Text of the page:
LP-TRACEY STATEMENT

STATEMENT REGARDING NEW YORK TIMES ARTICLE

In the summer of 2021, following a difficult 2020 vintage due to wildfire impact, I began considering how to approach the 2021 vintage in the event we faced another year of wildfire impact. This vintage was also an exciting one for me personally as it was the first year when I solely led the winemaking for Donkey & Goat after my partner Jared Brandt ended his role as co-winemaker.  

When the Caldor Fire devastated the El Dorado region where over 50% of our grapes are grown I began making the new wines using the inspiration from my “Plan B Wine Plans.”  Being able to create new wines, even if not the ones planned, was exciting and gave me hope. Climate change is affecting the California wine industry and we all have to learn to adapt to our new normal.

When Eric Asimov from the New York Times visited Donkey & Goat in September, I was excited to share the idea of our new Climate-Driven Creative Wines as a path for the future of California growers and winemakers. As I led Eric through the story of our 4 new wines over the next several months, I omitted the fact that the portion of the Gris Gris that came from Mendocino – not at all affected by wildfire – was discovered to have a flaw with very high levels of volatile acidity (VA) and to correct it we used a filtration technique known as reverse osmosis. Though a common industry practice for winemakers, this process is not a natural winemaking practice, which we are committed to at Donkey & Goat. We have been a leader in natural winemaking in California for two decades and we are proud of our commitment to this vision, and it quite literally is at the roots of all our winemaking philosophy. I regret that I didn’t describe the details of this pivot for a portion of the Gris Gris blend with Eric. Transparency is a value I hold dear for our business and I fell short of living up to this value.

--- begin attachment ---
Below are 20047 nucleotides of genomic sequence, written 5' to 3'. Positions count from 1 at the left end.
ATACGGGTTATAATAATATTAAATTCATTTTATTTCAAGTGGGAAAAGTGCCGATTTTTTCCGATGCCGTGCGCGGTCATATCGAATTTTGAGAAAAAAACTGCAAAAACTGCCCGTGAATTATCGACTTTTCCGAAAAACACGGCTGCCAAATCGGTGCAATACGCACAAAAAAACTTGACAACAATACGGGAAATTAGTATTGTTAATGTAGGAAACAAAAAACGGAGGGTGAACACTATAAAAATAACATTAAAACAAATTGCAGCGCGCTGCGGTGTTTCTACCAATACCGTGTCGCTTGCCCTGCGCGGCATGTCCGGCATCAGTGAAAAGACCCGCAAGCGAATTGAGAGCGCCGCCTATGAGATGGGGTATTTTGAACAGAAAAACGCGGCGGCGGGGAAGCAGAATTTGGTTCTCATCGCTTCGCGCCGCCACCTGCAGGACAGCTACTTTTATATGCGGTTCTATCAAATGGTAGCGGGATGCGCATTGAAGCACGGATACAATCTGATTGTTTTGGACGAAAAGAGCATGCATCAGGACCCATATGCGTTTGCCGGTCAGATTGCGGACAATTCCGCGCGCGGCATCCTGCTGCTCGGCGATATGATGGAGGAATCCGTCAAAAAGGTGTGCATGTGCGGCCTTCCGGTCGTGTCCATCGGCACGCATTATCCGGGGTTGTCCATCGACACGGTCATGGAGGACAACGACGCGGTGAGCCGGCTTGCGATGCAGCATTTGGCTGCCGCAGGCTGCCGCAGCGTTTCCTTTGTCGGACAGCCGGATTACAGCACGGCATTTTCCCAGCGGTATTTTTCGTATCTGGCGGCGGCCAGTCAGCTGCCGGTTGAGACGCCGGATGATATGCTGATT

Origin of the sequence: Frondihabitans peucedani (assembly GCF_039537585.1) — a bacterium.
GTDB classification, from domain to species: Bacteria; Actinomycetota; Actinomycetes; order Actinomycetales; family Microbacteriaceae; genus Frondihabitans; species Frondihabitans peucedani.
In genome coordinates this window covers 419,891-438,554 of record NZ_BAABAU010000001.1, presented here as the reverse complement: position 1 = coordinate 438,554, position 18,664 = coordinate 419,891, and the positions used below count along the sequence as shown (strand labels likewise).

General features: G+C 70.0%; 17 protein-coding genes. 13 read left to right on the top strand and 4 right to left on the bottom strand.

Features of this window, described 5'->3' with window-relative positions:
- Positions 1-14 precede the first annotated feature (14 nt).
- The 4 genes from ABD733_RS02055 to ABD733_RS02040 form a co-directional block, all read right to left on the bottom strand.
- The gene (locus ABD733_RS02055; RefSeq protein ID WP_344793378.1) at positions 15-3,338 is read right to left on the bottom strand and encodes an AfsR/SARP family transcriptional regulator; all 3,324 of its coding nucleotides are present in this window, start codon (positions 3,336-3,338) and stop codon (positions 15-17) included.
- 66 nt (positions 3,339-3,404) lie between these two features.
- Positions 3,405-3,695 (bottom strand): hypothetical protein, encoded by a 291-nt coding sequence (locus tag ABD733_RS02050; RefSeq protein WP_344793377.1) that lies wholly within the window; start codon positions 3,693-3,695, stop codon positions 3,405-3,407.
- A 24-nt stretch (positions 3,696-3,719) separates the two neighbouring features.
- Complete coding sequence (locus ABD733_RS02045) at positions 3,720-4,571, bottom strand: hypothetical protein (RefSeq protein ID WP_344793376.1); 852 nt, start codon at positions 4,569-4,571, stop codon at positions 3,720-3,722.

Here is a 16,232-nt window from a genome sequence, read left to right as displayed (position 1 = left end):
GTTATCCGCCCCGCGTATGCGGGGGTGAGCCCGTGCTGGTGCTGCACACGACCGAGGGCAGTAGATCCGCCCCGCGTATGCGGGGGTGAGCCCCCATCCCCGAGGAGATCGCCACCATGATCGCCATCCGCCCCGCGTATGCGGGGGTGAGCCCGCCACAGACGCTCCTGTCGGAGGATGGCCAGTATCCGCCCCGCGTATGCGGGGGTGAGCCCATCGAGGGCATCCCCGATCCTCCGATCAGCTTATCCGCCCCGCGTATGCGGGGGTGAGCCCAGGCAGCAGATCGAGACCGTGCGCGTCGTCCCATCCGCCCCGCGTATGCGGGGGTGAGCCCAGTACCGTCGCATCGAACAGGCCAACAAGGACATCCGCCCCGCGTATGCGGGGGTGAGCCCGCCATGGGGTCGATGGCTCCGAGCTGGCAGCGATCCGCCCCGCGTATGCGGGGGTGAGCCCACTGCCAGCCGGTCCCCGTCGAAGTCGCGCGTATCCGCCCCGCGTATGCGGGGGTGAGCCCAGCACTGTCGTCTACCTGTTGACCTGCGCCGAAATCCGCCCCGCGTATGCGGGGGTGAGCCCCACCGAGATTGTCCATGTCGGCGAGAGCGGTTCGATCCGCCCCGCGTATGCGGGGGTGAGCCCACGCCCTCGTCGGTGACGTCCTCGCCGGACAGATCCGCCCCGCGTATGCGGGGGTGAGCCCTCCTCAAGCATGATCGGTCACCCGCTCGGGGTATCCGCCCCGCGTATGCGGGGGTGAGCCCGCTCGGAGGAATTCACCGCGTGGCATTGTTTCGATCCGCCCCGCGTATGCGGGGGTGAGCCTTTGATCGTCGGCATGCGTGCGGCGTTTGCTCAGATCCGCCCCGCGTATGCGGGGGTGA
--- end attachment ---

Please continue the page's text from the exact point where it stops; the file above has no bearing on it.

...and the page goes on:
We will deepen our commitment to natural wines and the natural winemaking community, and also redouble our commitment to our suppliers, and most importantly to all our customers that our belief in natural winemaking is unshakable. 

Even in challenging times, when the American, and indeed the global winemaking community is so threatened by the specter of climate change, fire, and dangerously shifting extreme weather patterns, D&G will continue to search for solutions in the way we advocate for climate stewardship, and the way we continue to produce our wines.  

As the co-founder and now winemaker for our label, I have been blessed with decades of support from our trusted growers, our distribution partners, the thousands who serve our wine in restaurants and sell our wine in shops, our customers, our friends and lovers of our wines. I have learned from you, and you will always have my gratitude and my commitment to continually improve every facet of what we do. I regret that I was not as conscientious and consistent as you expect and deserve us to be with our 2021 Gris Gris. We aspire to do better with every new vintage, naturally. That is our promise.

Tracey Rogers Brandt
Proprietor/Winemaker/GM